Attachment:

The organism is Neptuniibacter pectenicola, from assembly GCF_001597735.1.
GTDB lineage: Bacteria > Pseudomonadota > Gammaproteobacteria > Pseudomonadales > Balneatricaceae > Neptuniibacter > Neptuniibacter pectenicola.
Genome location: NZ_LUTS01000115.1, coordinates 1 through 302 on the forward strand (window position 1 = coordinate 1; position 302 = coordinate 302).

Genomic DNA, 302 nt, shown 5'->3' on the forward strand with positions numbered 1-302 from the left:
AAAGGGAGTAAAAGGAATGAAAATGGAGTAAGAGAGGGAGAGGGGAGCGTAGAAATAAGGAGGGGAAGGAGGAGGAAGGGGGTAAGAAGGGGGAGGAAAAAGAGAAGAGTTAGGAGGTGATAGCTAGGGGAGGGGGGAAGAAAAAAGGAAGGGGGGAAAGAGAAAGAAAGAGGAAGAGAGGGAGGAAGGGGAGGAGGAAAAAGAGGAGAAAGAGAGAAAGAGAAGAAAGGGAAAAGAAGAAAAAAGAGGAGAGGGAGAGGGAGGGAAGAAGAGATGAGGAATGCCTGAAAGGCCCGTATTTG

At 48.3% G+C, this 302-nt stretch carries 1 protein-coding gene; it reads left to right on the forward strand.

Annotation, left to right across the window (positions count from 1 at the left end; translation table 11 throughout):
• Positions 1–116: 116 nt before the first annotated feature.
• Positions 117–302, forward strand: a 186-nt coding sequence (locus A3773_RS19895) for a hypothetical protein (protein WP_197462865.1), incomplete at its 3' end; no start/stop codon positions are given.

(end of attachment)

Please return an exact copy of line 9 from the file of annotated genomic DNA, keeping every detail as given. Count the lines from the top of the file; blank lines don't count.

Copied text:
• Positions 117–302, forward strand: a 186-nt coding sequence (locus A3773_RS19895) for a hypothetical protein (protein WP_197462865.1), incomplete at its 3' end; no start/stop codon positions are given.